How to Find a Skunk

Philosophy, Politics, Religion

Skunk

During the height of his steroids scandal, a reporter asked pitcher Roger Clemens about his opinion on those who accused him of juicing. His response was a quote from his mother.

“Never get into a pissing contest with a skunk.”

This is pretty good advice, especially when it comes to social media. In the past couple days I’ve found myself soaked quite a bit in skunk urine thanks to the discussions surrounding duck caller Phil Robertson. In case you haven’t heard he made some ill-advised comments about the lives of African Americans prior to the Civil Rights movement and the sexual effect of a woman’s vagina vs. a man’s anus. Like many of the great debates in our time, the intellectual back and forth has been aired out on Twitter and Facebook.

Most of the time when there’s a controversial news topic, I shy away from the online bickering. I once lost a friend (well on Facebook anyway) about the Trayvon Martin shooting. When I do venture into a hyped discussion, I try to keep my opinions on topic and usually I stick to it.

Couple of things I’ve learned about social media squabbles 1) you never change anyone’s opinion about the subject matter and 2) you never feel better after unleashing your view on said subject matter.

My  latest foray into online debate centered on Robertson’s incendiary comments and how 1) he was entitled to make them, 2) A&E was entitled to kick him off the air, 3) Biblical edicts are sometimes relative (i.e. slavery, bacon, gays, etc.) and 4) I have a poor habit of “selective reading” as one of my friend’s friends put it.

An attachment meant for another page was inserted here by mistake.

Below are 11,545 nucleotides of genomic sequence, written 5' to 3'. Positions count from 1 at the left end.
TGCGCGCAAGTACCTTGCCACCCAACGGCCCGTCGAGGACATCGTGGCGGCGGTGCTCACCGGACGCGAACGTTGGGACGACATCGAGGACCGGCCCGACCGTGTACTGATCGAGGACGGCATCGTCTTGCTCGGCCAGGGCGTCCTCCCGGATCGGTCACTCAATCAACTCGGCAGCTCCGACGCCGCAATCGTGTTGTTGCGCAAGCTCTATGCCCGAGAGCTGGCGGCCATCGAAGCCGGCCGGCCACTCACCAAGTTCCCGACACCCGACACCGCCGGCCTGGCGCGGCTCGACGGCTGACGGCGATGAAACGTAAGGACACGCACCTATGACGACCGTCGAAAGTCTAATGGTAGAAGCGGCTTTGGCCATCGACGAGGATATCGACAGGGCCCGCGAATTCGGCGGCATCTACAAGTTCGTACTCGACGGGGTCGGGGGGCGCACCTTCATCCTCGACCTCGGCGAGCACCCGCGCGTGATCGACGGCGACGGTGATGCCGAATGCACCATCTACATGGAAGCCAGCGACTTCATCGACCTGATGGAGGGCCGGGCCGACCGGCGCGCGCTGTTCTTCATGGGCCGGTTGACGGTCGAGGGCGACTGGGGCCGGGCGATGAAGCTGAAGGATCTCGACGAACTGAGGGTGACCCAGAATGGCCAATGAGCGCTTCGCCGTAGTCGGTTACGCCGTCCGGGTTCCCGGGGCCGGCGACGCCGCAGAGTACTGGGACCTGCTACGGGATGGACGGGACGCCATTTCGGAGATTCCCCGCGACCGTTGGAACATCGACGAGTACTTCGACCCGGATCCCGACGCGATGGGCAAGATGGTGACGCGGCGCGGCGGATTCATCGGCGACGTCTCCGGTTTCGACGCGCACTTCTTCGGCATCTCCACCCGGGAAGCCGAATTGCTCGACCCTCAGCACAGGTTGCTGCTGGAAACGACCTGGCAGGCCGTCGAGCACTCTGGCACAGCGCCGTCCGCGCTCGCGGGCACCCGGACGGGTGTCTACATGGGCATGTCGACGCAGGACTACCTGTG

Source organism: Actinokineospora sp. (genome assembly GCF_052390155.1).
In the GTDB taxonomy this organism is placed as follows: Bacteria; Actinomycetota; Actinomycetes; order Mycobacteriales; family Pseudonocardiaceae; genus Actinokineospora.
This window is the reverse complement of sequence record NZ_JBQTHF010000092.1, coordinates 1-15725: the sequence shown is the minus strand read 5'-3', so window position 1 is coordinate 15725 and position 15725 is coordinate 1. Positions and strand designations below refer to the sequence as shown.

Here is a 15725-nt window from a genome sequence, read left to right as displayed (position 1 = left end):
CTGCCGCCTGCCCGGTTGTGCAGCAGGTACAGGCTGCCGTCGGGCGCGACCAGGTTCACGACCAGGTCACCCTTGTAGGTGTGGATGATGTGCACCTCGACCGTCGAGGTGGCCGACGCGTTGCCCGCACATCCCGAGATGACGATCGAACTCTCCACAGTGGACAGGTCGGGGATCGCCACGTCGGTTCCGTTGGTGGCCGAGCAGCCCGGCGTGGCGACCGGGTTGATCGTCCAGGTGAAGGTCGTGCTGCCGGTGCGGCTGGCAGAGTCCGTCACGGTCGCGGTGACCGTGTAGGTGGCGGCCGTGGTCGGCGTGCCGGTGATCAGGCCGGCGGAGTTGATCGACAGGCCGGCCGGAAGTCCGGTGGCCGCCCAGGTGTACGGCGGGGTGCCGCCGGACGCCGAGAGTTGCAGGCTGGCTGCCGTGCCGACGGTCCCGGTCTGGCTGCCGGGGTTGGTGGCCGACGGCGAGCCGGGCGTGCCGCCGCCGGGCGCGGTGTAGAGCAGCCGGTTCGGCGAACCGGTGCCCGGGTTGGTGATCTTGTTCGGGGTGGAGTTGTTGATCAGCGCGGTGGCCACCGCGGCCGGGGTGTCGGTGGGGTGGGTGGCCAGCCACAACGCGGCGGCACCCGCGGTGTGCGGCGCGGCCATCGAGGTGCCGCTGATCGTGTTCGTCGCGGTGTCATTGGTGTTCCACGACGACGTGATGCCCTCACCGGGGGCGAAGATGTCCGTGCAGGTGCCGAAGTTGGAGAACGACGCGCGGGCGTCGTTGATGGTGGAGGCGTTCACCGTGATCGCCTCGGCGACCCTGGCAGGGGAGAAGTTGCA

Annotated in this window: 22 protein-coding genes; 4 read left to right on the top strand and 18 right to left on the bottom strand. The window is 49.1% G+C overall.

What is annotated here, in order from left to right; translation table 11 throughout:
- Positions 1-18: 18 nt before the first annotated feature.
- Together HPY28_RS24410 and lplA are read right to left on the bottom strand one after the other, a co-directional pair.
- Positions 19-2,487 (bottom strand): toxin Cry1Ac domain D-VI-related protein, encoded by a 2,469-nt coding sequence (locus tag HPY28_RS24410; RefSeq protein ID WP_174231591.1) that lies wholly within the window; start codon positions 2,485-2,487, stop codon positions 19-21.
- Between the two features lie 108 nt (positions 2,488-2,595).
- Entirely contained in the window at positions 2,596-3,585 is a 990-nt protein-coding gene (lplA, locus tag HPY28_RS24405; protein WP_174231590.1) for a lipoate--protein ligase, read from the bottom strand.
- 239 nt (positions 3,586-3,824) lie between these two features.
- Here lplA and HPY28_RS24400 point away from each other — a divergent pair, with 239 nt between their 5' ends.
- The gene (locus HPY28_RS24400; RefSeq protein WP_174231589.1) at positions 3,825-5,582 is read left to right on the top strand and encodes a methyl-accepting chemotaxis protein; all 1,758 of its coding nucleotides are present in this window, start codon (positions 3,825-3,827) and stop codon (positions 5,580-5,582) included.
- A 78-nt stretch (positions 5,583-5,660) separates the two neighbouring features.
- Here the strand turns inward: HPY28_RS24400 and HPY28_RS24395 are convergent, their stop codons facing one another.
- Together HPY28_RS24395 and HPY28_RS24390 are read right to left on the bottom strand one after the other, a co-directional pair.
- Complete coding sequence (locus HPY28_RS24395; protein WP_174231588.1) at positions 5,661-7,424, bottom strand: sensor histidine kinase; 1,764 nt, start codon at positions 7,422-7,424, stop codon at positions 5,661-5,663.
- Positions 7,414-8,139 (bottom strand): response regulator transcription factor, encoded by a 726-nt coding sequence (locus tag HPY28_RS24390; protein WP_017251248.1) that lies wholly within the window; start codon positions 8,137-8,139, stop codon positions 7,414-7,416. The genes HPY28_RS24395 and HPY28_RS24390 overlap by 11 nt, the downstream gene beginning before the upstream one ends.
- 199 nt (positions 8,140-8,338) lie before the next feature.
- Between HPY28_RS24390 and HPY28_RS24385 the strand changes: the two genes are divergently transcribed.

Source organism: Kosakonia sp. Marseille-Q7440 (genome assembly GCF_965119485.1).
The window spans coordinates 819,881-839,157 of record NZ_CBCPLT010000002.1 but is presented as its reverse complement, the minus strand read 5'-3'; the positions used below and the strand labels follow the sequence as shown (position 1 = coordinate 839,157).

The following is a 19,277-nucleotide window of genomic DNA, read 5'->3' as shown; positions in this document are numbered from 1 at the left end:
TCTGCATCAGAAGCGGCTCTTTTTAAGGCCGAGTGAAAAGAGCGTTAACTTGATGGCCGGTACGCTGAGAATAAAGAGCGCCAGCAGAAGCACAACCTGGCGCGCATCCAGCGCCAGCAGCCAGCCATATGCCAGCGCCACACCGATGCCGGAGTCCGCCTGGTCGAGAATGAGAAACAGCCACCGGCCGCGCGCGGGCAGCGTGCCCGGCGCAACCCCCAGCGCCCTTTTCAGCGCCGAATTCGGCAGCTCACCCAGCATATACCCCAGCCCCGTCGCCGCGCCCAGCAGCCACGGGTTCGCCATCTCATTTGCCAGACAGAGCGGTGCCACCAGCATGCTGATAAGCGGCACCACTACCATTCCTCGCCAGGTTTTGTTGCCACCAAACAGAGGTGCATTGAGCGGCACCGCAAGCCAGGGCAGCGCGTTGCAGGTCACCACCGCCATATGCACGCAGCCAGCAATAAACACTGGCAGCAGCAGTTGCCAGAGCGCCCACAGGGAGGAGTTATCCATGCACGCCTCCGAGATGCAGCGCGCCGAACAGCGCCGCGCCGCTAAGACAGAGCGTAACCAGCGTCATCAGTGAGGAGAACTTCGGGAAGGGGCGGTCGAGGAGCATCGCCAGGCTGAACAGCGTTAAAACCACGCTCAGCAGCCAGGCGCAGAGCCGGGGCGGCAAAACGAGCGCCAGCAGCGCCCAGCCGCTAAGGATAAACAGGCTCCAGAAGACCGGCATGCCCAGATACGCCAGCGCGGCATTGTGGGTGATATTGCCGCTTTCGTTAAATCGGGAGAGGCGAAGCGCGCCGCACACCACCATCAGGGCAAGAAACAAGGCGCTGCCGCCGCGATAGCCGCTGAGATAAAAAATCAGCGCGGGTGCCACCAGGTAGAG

I had a long night answering comments from people who claim 1) that Christianity is under attack,  2) that my education is inadequate, 3) that Muslims have free speech which Christians don’t, 4) that my remarks really miss the point, etc. etc. etc. etc. Luckily I think I survived the night with most of my friends and followers lists intact.

I knew what I was getting into but I just couldn’t help myself. Why do I, and others for that matter, feel the need to argue even when they know they can’t win? For me, I guess there’s this hope that maybe I can at least get others to see a different point of view. Their personal stance may not change but they’ll broaden their perspective. Hopefully.

This never happens. Ever.

I think that social media and the Internet in general fuels people’s sense of self-importance. Maybe because we feel that we can broadcast our opinions to the entire world in an instant it somehow gives those opinions some sort of credence. It’s particularly enticing when you know that your message is concentrated to people you know. (Only egomaniacs spout their opinions for everyone on a blog.)

Unfortunately though, online “debates” usually become nothing but a bunch of people sharing opinions that everyone already knows. No one becomes educated or enlightened. It just turns into a digital yelling match and the volume of your voice does not make you right. (Except for me. I’m always right.)

Word of advice though, when you see a skunk, turn around. Walking away doesn’t mean the skunk is right about gay marriage.

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Slavery, Bacon, Gays and Jesus